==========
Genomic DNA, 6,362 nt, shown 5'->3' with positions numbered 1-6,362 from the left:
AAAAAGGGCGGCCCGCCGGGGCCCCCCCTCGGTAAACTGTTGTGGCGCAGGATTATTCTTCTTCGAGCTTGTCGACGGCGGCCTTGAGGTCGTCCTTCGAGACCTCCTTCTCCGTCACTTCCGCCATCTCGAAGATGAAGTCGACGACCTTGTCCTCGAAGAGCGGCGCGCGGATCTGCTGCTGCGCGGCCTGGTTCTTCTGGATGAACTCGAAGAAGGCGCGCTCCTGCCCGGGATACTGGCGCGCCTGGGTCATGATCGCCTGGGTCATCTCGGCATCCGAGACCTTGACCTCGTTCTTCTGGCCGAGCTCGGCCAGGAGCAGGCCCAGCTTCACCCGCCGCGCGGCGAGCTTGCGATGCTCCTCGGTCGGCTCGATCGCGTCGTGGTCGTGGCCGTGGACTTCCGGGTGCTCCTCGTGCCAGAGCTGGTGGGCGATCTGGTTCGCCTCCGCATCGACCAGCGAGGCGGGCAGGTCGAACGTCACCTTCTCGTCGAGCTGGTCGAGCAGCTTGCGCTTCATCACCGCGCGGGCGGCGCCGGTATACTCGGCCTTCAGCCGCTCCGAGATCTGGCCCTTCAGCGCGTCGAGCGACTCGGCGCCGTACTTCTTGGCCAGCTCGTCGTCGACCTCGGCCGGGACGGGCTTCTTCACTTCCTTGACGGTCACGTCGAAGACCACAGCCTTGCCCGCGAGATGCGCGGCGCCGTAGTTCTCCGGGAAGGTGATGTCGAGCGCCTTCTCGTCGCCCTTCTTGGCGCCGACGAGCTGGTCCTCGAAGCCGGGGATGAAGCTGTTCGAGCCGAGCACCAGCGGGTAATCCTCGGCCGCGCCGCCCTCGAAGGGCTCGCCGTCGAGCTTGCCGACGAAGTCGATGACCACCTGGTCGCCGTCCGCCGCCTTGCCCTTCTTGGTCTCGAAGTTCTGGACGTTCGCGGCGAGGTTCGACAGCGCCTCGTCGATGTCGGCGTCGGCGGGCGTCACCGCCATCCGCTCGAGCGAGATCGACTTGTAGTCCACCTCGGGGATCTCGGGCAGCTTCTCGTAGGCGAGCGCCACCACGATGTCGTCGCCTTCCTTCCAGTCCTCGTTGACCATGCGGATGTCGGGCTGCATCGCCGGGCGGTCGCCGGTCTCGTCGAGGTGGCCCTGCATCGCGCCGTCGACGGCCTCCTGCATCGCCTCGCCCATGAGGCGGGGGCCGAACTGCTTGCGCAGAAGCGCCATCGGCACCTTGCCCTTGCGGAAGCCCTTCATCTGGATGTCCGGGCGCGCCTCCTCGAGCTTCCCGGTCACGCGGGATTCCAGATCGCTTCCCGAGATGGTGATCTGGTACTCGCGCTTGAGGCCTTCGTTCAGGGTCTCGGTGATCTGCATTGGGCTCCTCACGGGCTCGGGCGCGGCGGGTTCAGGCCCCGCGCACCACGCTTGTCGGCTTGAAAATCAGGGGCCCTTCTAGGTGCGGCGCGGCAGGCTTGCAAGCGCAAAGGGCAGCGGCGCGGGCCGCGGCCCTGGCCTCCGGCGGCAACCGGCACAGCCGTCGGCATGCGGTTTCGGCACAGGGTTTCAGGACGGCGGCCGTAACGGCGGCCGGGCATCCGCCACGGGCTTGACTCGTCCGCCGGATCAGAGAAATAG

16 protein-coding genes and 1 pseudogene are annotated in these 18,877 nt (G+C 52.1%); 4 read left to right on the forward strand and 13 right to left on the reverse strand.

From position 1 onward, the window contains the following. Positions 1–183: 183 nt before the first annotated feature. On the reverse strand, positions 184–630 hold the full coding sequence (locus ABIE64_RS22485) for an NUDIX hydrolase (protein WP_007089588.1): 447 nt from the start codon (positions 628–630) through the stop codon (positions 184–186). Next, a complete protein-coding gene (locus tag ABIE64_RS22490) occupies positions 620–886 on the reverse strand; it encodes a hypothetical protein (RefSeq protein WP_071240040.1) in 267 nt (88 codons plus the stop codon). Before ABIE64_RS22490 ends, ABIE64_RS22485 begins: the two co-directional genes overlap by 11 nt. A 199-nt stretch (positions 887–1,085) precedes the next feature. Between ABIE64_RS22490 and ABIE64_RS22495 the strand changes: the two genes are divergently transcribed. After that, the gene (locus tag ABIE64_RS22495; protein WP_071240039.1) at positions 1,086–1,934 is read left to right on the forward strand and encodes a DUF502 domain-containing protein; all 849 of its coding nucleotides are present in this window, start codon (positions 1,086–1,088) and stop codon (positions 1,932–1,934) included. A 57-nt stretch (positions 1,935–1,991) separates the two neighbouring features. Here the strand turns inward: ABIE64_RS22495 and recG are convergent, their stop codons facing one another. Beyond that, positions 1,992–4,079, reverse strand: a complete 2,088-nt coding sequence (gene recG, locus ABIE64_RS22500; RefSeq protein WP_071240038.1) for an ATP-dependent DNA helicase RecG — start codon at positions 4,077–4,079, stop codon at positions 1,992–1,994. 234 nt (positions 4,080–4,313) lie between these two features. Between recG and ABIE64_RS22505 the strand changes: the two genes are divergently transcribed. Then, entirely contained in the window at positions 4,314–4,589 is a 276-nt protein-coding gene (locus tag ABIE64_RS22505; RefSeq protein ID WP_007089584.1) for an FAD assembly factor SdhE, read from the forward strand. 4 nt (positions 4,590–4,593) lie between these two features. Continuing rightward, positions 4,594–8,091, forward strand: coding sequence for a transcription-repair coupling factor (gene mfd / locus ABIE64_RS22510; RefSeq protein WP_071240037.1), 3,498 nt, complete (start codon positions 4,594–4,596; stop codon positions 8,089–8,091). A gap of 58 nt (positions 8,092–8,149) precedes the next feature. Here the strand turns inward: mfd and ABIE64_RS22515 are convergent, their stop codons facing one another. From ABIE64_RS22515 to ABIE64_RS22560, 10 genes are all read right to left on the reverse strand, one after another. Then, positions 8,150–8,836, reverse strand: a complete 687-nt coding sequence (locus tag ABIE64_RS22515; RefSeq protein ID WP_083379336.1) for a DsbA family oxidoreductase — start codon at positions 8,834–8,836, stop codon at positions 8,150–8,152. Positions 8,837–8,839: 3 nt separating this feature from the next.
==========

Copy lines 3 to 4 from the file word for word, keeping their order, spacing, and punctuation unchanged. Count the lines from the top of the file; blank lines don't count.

16 protein-coding genes and 1 pseudogene are annotated in these 18,877 nt (G+C 52.1%); 4 read left to right on the forward strand and 13 right to left on the reverse strand.

From position 1 onward, the window contains the following. Positions 1–183: 183 nt before the first annotated feature. On the reverse strand, positions 184–630 hold the full coding sequence (locus ABIE64_RS22485) for an NUDIX hydrolase (protein WP_007089588.1): 447 nt from the start codon (positions 628–630) through the stop codon (positions 184–186). Next, a complete protein-coding gene (locus tag ABIE64_RS22490) occupies positions 620–886 on the reverse strand; it encodes a hypothetical protein (RefSeq protein WP_071240040.1) in 267 nt (88 codons plus the stop codon). Before ABIE64_RS22490 ends, ABIE64_RS22485 begins: the two co-directional genes overlap by 11 nt. A 199-nt stretch (positions 887–1,085) precedes the next feature. Between ABIE64_RS22490 and ABIE64_RS22495 the strand changes: the two genes are divergently transcribed. After that, the gene (locus tag ABIE64_RS22495; protein WP_071240039.1) at positions 1,086–1,934 is read left to right on the forward strand and encodes a DUF502 domain-containing protein; all 849 of its coding nucleotides are present in this window, start codon (positions 1,086–1,088) and stop codon (positions 1,932–1,934) included. A 57-nt stretch (positions 1,935–1,991) separates the two neighbouring features. Here the strand turns inward: ABIE64_RS22495 and recG are convergent, their stop codons facing one another. Beyond that, positions 1,992–4,079, reverse strand: a complete 2,088-nt coding sequence (gene recG, locus ABIE64_RS22500; RefSeq protein WP_071240038.1) for an ATP-dependent DNA helicase RecG — start codon at positions 4,077–4,079, stop codon at positions 1,992–1,994. 234 nt (positions 4,080–4,313) lie between these two features. Between recG and ABIE64_RS22505 the strand changes: the two genes are divergently transcribed. Then, entirely contained in the window at positions 4,314–4,589 is a 276-nt protein-coding gene (locus tag ABIE64_RS22505; RefSeq protein ID WP_007089584.1) for an FAD assembly factor SdhE, read from the forward strand. 4 nt (positions 4,590–4,593) lie between these two features. Continuing rightward, positions 4,594–8,091, forward strand: coding sequence for a transcription-repair coupling factor (gene mfd / locus ABIE64_RS22510; RefSeq protein WP_071240037.1), 3,498 nt, complete (start codon positions 4,594–4,596; stop codon positions 8,089–8,091). A gap of 58 nt (positions 8,092–8,149) precedes the next feature. Here the strand turns inward: mfd and ABIE64_RS22515 are convergent, their stop codons facing one another. From ABIE64_RS22515 to ABIE64_RS22560, 10 genes are all read right to left on the reverse strand, one after another. Then, positions 8,150–8,836, reverse strand: a complete 687-nt coding sequence (locus tag ABIE64_RS22515; RefSeq protein ID WP_083379336.1) for a DsbA family oxidoreductase — start codon at positions 8,834–8,836, stop codon at positions 8,150–8,152. Positions 8,837–8,839: 3 nt separating this feature from the next.